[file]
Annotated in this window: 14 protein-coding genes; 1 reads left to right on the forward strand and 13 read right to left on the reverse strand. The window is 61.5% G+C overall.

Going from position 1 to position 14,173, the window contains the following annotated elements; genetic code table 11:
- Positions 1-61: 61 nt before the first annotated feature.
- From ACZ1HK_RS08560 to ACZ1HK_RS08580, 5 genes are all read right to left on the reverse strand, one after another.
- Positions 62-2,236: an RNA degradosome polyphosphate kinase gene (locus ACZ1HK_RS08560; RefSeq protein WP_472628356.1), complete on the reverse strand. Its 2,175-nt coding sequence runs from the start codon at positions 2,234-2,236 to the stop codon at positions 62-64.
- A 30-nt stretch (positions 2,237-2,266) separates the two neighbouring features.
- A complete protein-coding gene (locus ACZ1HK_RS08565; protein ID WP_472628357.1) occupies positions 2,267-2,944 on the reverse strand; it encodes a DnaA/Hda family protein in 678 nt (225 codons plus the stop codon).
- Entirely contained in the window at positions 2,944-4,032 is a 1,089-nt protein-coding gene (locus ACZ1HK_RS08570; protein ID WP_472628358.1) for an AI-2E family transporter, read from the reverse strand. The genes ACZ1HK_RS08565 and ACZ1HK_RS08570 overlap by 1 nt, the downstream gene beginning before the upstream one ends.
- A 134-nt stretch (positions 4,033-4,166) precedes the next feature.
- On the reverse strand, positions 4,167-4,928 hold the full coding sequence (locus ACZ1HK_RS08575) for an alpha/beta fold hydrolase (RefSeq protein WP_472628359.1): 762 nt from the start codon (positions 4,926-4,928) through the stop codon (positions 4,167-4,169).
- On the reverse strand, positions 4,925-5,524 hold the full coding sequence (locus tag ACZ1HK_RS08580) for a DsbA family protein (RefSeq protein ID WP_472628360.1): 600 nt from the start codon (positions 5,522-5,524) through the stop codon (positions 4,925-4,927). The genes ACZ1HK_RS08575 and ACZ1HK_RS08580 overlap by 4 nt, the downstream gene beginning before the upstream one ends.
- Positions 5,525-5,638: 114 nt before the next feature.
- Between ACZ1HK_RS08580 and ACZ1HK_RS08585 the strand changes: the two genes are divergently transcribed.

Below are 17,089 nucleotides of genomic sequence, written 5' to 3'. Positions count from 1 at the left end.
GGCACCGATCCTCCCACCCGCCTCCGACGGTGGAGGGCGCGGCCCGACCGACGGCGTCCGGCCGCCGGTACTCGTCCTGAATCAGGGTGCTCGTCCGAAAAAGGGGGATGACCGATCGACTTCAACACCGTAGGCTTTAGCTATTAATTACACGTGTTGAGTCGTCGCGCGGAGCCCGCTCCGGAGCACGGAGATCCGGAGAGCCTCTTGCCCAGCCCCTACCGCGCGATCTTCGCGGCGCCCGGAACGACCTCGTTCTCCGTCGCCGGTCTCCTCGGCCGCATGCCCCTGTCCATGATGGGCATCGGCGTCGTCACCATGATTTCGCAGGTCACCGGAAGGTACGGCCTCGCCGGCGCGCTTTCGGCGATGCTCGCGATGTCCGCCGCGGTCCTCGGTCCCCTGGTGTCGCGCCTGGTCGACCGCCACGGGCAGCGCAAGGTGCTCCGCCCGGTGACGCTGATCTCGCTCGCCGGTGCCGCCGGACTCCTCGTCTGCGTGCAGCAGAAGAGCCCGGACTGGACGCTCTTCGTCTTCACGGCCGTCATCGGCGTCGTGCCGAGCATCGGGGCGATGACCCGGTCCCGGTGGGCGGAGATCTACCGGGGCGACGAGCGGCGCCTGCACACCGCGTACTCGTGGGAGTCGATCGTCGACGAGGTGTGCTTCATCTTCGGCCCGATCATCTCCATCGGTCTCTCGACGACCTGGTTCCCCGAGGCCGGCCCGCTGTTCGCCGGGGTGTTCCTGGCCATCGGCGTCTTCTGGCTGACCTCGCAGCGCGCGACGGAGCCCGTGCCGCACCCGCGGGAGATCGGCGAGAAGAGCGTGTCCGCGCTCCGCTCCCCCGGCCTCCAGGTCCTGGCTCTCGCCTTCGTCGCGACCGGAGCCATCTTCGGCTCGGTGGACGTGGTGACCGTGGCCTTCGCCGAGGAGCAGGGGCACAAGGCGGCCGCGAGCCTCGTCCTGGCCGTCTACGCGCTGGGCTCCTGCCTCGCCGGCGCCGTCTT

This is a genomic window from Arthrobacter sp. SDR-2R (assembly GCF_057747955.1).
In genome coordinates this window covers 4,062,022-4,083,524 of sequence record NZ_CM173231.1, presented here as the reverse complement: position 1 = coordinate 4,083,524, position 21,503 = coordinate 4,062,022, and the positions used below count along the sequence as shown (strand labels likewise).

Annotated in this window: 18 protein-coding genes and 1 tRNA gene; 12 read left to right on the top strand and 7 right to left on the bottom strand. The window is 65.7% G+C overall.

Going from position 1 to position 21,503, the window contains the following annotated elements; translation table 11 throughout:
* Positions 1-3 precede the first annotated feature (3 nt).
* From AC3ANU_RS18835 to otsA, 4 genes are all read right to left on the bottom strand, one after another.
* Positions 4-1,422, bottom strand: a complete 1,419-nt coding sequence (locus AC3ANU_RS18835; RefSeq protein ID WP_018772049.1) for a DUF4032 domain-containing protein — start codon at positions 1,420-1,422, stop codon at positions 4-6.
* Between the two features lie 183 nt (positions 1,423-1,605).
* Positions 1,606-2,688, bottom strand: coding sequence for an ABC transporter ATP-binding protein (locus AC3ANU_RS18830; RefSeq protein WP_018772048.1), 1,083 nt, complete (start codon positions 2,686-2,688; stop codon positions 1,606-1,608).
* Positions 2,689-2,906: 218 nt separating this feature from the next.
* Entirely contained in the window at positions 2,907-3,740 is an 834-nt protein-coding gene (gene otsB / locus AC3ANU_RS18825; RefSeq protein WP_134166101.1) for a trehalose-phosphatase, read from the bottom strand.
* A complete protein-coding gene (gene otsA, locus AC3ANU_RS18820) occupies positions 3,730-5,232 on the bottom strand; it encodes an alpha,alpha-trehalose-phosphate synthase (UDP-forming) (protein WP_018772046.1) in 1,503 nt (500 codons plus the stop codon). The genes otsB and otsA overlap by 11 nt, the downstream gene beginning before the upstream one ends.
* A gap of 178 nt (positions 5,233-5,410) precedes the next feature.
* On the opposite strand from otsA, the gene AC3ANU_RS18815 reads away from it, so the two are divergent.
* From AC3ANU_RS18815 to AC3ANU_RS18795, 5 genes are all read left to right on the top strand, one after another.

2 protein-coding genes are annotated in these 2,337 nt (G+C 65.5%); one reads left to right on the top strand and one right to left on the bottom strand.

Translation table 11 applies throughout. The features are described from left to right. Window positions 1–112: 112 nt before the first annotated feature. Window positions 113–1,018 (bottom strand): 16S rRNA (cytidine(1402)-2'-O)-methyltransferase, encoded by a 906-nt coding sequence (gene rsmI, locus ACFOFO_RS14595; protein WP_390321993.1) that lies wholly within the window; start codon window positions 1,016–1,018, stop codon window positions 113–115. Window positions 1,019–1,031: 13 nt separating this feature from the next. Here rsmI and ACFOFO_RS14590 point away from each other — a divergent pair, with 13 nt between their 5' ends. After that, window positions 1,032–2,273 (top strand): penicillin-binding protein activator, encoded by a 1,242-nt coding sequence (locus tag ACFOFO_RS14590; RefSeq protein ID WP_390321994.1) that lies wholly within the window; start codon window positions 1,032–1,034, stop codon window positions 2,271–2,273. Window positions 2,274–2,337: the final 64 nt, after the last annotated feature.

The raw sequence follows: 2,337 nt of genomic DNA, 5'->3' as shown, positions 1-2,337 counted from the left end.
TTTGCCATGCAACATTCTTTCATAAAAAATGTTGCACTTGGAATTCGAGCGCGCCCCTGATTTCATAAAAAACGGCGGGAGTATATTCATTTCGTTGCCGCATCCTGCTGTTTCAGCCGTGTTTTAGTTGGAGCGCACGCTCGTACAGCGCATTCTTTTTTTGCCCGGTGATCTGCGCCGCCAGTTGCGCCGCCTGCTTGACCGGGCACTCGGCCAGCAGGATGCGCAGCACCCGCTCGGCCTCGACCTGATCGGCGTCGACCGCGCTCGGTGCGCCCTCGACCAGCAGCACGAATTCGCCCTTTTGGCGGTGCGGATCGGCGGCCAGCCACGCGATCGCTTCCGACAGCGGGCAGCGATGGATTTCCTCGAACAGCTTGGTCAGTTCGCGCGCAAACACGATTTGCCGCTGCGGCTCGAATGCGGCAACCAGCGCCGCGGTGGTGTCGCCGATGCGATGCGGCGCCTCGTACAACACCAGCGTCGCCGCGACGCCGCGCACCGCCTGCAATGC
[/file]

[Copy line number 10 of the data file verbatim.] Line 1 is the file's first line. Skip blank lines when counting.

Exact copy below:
- On the reverse strand, positions 4,167-4,928 hold the full coding sequence (locus ACZ1HK_RS08575) for an alpha/beta fold hydrolase (RefSeq protein WP_472628359.1): 762 nt from the start codon (positions 4,926-4,928) through the stop codon (positions 4,167-4,169).